The numbers in my chart (shown below) are based on actual figures released by Tesla in their quarterly announcements of units produced, delivered, and in-transit units that are “expected to be reflected in the following quarter’s deliveries.” I have listed them here in date order for easy reference ( Q2, Q3, Q4 2016, Q1 and Q2 2017) You will notice the last quarter, Q2 17 first released on July 3rd has been “updated” with the following added on July 7th.

Update: In response to questions we have received about the number of customer vehicles in transit at the end of Q2, we are updating our Q2 delivery release to provide this information. This information will continue to be included in all future quarters.

In addition to Q2 deliveries, about 3,500 vehicles were in transit to customers at the end of the quarter. These will be counted as deliveries in Q3 2017.” (emphasis from the author)

It appears that I was not the only person looking for this vital piece of information.

Forming the picture

Starting with quarterly “Total Deliveries,” I subtract the “Prior Qtr In-Transit Deliveries” that should have been delivered in the current quarter. (There is no independent source outside of Tesla’s own database to determine if all in-transit units were actually delivered, so I have given 100% credit that they were indeed delivered as expected). That gives us “Current Production Deliveries.” Subtract this number and the “Units In-Transit at Qtr End” (that will be delivered in the upcoming quarter) from the “Units Produced” and you have the “Quarterly Surplus Inventory.” Add that number to the previous quarter’s “Cumulative Surplus Inventory” number and you have the latest Cumulative Surplus Inventory figure. (Ex. for Q2 2017: 22,000-4,650 =17,350. 25,708-17,350-3,500=4,858. 4,858+3,964=8,822.) This is not rocket science, just simple addition and subtraction.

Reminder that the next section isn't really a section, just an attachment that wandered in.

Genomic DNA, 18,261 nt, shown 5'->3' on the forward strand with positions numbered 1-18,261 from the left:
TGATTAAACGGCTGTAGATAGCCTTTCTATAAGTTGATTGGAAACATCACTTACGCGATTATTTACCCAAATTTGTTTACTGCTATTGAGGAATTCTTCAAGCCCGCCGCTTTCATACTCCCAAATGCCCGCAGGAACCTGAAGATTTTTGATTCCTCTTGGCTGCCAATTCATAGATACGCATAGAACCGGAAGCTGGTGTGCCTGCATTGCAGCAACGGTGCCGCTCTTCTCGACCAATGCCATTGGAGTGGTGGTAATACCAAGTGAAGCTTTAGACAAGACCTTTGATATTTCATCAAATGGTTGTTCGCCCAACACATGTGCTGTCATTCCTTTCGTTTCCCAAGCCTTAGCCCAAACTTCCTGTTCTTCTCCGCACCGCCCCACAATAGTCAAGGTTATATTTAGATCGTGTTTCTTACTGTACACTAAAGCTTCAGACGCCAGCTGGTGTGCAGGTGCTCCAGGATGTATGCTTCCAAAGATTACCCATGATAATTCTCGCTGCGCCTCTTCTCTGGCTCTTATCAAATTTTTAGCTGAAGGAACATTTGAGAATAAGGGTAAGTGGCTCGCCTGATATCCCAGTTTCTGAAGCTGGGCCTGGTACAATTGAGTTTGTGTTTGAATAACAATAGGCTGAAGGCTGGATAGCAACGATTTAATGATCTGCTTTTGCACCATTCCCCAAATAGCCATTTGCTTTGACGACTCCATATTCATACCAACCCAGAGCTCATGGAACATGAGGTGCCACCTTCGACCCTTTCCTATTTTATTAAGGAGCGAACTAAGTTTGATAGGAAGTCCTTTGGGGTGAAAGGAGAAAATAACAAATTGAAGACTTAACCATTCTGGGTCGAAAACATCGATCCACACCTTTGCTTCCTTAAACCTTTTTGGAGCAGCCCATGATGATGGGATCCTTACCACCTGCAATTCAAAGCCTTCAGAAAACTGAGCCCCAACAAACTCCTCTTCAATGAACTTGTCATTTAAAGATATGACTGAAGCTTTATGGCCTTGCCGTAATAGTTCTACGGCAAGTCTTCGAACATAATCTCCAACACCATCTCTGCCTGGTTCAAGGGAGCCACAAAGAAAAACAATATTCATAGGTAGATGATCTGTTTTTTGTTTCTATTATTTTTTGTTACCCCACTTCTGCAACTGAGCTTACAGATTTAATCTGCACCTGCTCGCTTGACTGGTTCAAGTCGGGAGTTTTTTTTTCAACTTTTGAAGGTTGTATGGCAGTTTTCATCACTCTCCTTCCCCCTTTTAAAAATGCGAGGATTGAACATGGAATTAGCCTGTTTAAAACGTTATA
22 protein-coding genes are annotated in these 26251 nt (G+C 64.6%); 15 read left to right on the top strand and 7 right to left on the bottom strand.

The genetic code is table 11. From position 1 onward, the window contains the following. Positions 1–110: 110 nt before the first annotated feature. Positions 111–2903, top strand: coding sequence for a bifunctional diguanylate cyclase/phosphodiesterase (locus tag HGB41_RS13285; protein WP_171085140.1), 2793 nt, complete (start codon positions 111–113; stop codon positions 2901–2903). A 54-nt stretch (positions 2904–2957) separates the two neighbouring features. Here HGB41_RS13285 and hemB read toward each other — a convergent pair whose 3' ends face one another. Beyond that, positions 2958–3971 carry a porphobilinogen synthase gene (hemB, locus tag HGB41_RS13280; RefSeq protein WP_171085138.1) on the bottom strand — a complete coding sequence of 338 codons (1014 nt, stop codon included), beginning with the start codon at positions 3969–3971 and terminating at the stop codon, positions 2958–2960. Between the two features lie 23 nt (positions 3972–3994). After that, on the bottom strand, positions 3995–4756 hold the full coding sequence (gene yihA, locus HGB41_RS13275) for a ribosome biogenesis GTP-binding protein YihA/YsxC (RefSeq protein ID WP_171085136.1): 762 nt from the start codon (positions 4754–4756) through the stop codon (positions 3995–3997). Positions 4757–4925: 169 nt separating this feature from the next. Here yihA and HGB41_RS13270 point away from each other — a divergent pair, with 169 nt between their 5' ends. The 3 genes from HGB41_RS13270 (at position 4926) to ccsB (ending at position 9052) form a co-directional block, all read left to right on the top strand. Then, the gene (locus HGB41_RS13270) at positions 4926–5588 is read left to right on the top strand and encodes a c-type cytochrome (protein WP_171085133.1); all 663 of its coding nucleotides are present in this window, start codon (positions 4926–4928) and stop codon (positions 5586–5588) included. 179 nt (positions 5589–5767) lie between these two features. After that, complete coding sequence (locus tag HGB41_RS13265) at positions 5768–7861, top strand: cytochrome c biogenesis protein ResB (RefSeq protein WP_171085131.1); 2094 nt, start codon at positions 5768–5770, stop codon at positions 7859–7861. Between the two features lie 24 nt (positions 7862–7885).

The chart below gives the numbers better clarity.

This makes it easy to see that new unit inventory grew by over 100% from Q4 2016 to Q1 2017. It more than doubled again from Q1 to Q2 2017.

Next question: Why has this been allowed to happen? My best guess is “narrative.” Tesla needs a continuing growth story. This anticipated growth, hyped in every new announcement from Tesla, has caused this stock to balloon in price beyond any normal financial parameters. To most professional analysts, it has been hard to justify this share price even after the 18% correction from last week. Ben Kallo of Baird is one of the few exceptions. His current share price prediction is north of $500.

The growing inventory does not go unnoticed.

The inventory issue was raised for the first time in the Q1 Conference Call held on May 3, 2017. Tesla management tried to explain away the issue. Here is that exchange. (All emphasis has been added by the author.)